Negative articles about niacin (vitamin B3) are appearing in mainstream press, including the July 14, 2014 edition of the New York Times, a newspaper that has a long history of publishing inaccurate, negative vitamin articles.
Two studies were conducted by Merck Labs. One combined niacin with laropiprant, a drug that was supposed to reduce the warm niacin skin flush that can occur when prescription (high) doses of niacin are taken, while patients in both studies were also taking simvastatin, a potent statin drug that produces typical statin side effects, including an increased risk of type 2 diabetes, among others.
The results showed that the combinations failed to reduce the risks of heart disease, stroke and death, while causing serious side-effects, which are at odds with the results of previous studies that looked at niacin alone.
For instance, The Coronary Drug Project, a study of 8,341 men aged 30 to 64 years, conducted between 1966 and 1975, that looked at niacin versus the leading cholesterol-lowering drugs, showed that men that had a heart attack and started taking high dose niacin experienced an 11% reduction in mortality (living about two years longer) when the men’s histories were reviewed 9 years later.
Over the years studies have shown that niacin lowers cholesterol and improves blood fats, such as HDL2 cholesterol, LDL cholesterol, large buoyant LDL cholesterol and triglycerides better than the leading cholesterol-lowering drugs without the side-effects of the drugs.
So what’s happening here? Why are mainstream medical people so eager to come to a negative conclusion about niacin, when they didn’t actually study niacin. They studied niacin combined with two drugs that have serious known side effects.
Even though many years of previous data have shown niacin to be beneficial and generally safe, these new studies are telling us that the previous data is wrong.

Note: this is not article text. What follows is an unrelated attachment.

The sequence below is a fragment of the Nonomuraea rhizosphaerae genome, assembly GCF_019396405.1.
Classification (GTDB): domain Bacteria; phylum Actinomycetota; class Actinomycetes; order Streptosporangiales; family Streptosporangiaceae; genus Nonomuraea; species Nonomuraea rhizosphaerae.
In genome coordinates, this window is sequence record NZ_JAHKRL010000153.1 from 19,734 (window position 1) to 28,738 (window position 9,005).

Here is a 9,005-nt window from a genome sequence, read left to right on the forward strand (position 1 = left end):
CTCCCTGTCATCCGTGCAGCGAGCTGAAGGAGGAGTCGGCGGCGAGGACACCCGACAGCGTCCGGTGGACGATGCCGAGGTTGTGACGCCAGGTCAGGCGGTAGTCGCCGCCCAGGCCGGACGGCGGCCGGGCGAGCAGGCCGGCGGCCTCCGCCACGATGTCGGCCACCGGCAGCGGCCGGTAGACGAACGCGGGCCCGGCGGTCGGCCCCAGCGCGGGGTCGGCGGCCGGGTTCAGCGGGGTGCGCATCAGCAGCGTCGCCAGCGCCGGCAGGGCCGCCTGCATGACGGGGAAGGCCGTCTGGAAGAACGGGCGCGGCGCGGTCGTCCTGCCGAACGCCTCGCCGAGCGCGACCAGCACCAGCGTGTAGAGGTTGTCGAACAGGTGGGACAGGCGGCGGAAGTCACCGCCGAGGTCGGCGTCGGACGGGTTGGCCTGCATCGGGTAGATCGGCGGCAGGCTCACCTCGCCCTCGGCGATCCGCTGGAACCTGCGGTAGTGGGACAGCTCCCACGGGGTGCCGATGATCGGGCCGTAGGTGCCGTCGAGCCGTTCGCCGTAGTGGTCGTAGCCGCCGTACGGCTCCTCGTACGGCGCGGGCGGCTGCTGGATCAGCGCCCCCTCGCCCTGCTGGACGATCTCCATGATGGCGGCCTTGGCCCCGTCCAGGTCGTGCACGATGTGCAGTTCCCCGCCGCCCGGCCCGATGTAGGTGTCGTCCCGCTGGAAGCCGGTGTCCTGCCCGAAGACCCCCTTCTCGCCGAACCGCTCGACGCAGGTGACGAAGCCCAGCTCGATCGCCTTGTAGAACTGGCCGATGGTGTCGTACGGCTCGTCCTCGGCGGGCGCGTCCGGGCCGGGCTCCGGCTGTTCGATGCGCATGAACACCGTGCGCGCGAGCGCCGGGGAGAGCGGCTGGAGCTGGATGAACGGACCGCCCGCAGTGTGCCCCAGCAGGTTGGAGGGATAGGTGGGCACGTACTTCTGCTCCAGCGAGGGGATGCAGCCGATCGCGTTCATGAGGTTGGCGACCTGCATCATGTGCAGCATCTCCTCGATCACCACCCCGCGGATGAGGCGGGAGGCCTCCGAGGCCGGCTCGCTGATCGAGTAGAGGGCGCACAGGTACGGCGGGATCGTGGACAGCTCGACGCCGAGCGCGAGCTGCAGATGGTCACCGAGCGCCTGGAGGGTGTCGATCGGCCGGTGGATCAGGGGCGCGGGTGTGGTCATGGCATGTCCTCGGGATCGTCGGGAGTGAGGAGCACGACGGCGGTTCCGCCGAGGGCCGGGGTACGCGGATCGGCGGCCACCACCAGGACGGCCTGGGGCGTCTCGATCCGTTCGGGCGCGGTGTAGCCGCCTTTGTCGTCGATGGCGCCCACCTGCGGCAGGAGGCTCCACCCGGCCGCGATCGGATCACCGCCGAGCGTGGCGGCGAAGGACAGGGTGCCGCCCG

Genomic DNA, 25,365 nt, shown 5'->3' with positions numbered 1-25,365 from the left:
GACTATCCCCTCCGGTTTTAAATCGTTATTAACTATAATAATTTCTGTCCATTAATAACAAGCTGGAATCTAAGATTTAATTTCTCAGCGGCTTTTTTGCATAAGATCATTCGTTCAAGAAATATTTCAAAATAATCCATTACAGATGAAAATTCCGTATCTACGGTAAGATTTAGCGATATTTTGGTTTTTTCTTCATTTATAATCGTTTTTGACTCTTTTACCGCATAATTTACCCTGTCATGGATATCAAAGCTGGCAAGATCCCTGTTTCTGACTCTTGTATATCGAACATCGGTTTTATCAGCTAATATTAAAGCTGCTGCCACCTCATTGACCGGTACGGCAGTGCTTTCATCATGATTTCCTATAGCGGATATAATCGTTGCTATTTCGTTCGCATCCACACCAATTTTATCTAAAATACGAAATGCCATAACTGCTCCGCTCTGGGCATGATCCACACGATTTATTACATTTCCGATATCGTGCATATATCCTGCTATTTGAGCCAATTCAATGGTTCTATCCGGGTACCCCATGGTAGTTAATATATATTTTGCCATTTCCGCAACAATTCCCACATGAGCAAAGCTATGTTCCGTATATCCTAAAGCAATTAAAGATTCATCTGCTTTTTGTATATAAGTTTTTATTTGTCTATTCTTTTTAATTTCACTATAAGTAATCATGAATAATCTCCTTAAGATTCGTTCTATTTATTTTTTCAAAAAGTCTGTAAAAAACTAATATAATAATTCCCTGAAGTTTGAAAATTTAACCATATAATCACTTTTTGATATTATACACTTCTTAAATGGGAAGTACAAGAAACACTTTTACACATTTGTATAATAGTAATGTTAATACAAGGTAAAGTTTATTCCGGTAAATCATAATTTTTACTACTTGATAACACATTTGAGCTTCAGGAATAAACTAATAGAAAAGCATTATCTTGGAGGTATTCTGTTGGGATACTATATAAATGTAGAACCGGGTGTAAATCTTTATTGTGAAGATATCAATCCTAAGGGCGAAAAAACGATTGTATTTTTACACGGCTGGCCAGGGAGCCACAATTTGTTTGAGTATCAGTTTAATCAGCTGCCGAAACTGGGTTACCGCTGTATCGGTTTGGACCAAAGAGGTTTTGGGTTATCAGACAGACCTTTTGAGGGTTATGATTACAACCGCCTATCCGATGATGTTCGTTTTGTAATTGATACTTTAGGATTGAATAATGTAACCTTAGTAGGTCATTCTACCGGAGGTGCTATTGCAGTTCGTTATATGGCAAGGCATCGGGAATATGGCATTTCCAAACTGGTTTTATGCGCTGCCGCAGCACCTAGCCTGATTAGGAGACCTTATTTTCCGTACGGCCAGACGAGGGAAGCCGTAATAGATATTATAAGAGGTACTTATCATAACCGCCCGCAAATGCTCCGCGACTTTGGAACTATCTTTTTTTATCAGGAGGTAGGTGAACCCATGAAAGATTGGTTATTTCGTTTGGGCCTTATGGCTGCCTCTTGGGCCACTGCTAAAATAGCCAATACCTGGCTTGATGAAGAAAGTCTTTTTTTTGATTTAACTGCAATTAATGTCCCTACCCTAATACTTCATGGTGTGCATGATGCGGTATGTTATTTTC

Niacin's long history of safe use should tell us that maybe it is not niacin causing the problems.
The question is are the problems caused by combining niacin with two side-effect laden drugs?
“We are disappointed that these results did not show benefits for our patients,” said Jane Armitage, professor at the University of Oxford and the lead author of the study, in the press release. “Niacin has been used for many years in the belief that it would help patients and prevent heart attacks and stroke, but we now know that its adverse side effects outweigh the benefits when used with current treatments.”
Important to note are the words “…when used with current treatments.”
And that is the true problem with concluding that niacin caused the problems noted in the studies. Niacin wasn’t studied alone. It was studied combined with currently popular drug treatments, such as statins, that have serious known side-effects.
William Boden, a University of Albany professor who ran another study called AIM-HIGH that combined niacin with a statin, said it was too early to be certain which of the side effects seen in the study were due to niacin and which ones were due to laropiprant, the drug that Merck added to the combination.
Also not mentioned in the New York Times article or by Dr. Boden are the additional confounding side-effects of simvastatin, the second drug that study participants were using.
I’ll keep taking niacin, as I like the “wake-me-up” warm skin flush and the fact that niacin raises HDL2 cholesterol, lowers LDL cholesterol, increases large buoyant LDL cholesterol and lowers triglycerides, so I don’t have to take any side-effect laden drugs, like statins.
(Niacin has also been shown to increase memory test scores. Please view: http://www.ncbi.nlm.nih.gov/pubmed/3936095)
For more in-depth analysis of this issue, please visit: http://orthomolecular.org/resources/omns/v09n07.shtml